General Motors’ zero-emission vehicle proposal is greenwashing. GM should support Obama administration fuel economy standards and condemn Trump’s attack on state authority to expand ZEV programs.
By V. John White
V. John White is executive director Center For Energy Efficiency And Renewable Technologies in Sacramento, email@example.com. He wrote this commentary for CALmatters.
General Motors is taking greenwashing to an entirely new level.
In response to President Donald Trump’s proposal to roll back Obama administration regulations on fuel standards, General Motors last month proposed to place five million electric vehicles on the road by 2030.
GM’s half-measure is a distraction at best. At worst, it would jeopardize California’s progress on advanced clean vehicle technology, end our state’s authority to enact policies we need to clean our air and kill the nation’s money-saving existing tailpipe pollution standards that were developed in California. Worse yet, GM’s stunt could slow our efforts to tackle climate change.
I have spent a career working for a cleaner environment, and participated in the development of the original zero emission vehicle standard in 1990, during Republican Governor George Deukmejian’s Administration. I know greenwashing when I see it.
In used car terms, GM’s plan is a lemon with a flashy new paint job. GM shared its scheme on the final day for public comments on the Trump administration’s disastrous plan to abandon Obama’s ambitious but attainable fuel economy and greenhouse gas emission standards for vehicles.
A decade ago, Obama pushed to save GM from bankruptcy. The company ran into trouble in no small part because it had overinvested in high-cost gas guzzlers which consumers rejected when gas prices rose. After getting its bailout, GM agreed to Obama’s proposal.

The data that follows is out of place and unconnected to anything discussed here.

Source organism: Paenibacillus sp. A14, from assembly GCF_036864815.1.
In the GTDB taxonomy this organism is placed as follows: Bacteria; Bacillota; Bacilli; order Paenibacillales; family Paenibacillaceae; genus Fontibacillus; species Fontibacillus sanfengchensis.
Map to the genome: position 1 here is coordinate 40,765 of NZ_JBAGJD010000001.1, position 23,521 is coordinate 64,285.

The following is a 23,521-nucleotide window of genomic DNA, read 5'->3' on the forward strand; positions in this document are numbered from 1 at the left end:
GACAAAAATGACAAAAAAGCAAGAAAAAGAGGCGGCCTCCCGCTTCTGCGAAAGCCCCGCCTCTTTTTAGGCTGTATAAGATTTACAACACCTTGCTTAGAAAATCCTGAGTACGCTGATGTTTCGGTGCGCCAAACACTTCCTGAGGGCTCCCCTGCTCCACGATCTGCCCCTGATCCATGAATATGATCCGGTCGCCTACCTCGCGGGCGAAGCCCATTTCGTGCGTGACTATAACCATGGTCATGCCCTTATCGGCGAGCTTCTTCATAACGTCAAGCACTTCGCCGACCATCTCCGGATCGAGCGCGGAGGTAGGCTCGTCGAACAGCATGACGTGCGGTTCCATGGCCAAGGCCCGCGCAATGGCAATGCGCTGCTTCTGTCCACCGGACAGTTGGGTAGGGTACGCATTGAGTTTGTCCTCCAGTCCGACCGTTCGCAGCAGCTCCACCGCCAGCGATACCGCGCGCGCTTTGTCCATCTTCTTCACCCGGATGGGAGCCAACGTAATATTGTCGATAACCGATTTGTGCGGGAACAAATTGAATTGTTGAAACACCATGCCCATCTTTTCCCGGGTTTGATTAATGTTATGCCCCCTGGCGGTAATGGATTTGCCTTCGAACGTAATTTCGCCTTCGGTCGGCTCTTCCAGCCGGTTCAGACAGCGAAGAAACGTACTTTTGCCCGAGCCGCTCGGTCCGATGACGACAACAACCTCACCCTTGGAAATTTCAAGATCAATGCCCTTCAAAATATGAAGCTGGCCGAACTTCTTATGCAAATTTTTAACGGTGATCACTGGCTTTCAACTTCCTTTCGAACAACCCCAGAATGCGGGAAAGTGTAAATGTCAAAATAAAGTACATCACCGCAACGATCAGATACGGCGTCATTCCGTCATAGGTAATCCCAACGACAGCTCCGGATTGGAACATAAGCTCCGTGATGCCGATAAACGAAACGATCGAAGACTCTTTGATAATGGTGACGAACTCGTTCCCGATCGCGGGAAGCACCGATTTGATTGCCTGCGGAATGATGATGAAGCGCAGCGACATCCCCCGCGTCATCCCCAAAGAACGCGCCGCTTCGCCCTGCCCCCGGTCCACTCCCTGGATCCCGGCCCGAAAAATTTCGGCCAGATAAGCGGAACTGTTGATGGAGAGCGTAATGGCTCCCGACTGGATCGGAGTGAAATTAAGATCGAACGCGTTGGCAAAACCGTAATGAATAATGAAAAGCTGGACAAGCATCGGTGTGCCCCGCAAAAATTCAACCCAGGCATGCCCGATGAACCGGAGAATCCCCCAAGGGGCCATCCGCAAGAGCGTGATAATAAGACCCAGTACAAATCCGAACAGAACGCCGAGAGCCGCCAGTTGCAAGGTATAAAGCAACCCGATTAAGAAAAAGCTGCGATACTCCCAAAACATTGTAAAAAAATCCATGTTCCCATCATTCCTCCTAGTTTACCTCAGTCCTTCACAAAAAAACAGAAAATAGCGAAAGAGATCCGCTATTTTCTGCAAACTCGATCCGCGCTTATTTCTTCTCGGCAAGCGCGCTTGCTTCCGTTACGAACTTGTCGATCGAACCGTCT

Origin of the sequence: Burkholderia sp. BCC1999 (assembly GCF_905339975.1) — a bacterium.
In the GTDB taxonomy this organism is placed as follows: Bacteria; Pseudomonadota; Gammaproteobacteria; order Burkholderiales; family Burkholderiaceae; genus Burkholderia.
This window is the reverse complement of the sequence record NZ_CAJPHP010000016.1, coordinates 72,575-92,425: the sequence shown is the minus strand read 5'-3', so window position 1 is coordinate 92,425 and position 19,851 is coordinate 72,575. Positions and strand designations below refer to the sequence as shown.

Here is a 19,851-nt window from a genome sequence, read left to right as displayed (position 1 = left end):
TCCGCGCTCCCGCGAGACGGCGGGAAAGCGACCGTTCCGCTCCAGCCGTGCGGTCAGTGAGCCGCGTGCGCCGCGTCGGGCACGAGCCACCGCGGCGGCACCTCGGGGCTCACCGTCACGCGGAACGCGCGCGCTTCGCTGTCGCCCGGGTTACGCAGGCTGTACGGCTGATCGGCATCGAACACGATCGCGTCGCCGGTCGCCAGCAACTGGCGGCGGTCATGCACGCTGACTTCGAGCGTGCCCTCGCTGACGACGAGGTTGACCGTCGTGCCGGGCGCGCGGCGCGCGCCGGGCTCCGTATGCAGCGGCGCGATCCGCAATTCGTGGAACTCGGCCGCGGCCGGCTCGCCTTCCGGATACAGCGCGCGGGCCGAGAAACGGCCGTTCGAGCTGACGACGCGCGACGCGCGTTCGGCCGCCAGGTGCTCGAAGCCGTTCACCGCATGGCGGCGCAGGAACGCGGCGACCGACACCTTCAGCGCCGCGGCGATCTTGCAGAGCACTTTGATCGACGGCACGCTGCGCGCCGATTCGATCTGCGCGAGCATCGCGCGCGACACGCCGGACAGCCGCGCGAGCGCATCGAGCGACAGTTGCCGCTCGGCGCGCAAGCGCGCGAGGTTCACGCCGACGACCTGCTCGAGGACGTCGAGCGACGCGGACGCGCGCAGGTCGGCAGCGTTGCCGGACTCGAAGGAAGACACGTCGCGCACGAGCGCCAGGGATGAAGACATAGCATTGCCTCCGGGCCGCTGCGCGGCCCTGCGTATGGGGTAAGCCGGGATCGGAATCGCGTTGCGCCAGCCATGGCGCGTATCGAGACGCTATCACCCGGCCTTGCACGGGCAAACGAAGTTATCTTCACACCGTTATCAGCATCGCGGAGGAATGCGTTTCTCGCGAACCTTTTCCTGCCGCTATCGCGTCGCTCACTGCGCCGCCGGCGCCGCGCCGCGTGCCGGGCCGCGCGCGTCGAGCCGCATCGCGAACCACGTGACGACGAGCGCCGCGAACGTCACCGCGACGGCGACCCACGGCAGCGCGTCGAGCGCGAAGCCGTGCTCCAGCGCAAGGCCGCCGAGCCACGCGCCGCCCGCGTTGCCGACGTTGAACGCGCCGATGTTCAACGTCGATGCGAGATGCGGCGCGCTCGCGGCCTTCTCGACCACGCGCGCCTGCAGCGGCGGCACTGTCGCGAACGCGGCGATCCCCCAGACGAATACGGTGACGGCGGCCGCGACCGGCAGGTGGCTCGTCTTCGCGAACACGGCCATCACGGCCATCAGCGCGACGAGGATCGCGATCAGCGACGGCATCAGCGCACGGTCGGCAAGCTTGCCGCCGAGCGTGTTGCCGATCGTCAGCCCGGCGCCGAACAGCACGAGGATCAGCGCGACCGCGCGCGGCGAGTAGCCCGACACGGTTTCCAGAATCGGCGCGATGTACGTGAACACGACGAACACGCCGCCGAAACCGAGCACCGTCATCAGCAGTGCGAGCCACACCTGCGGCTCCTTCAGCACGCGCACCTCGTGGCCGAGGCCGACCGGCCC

Now, it is seizing on an opportunity to benefit from the policies of a president who questions climate change. It also must be hoping to distract consumers from the fact that it and other American automakers actually kick-started this rollback by lobbying Trump to kill the tailpipe standards.
GM is calling for a national zero-emission vehicles program that would require automakers to sell a minimum number of zero-emission vehicles in all 50 states using a credit model based on California’s existing incentive program, which has been adopted by nine other states.
Sounds great, right?
The reality is that this plan would be a major setback, doing more harm than good by ending the current law.
As it is, any state with significant air pollution problems—and most states do have bad air—can adopt California’s ZEV program. GM’s proposal could strip states of this authority and replace it with one national plan, jeopardizing the health of millions of people.
A recent analysis from Union of Concerned Scientists shows that GM’s proposal —with its baked-in loopholes and off-ramps—would result in less than 5 percent zero-emission vehicle sales nationwide by 2025.
Add in the special exemptions GM seeks, and you would have ZEV sales as low as 3-4 percent by 2025.
GM’s proposed number is especially pathetic considering the exponential uptake of these vehicles, thanks to the dropping price of battery technology and an increase in range.
Electric vehicles made up 6 percent of California’s total car sales this year. And this number doesn’t include sales in the nine other states that have adopted the California-style program.
On a global scale, GM’s targets are laughable. By 2030, zero- or low-emission vehicles will account for 100 percent of new car sales in Costa Rica, Denmark, Germany, India, Ireland, Israel, the Netherlands and Norway, and London, Barcelona, Brussels, Cape Town, Copenhagen, and Oslo.
First movers will own the future car market. If GM is serious about leading on electric vehicles, why is it proposing a standard that is far weaker than what states already have on books, and ludicrously out of step with the global trend toward electrification?
This proposal is not just out of touch, it’s dangerous. It threatens the national money-saving mileage and emissions standards and state authority under the Clean Air Act.
If GM wants to do right by consumers and the planet, it should support the current fuel economy standards and condemn any attack on state authority that threatens the existing ZEV programs. A flaccid national program would be bad for California, bad for other states, bad for the auto industry, and bad for the planet.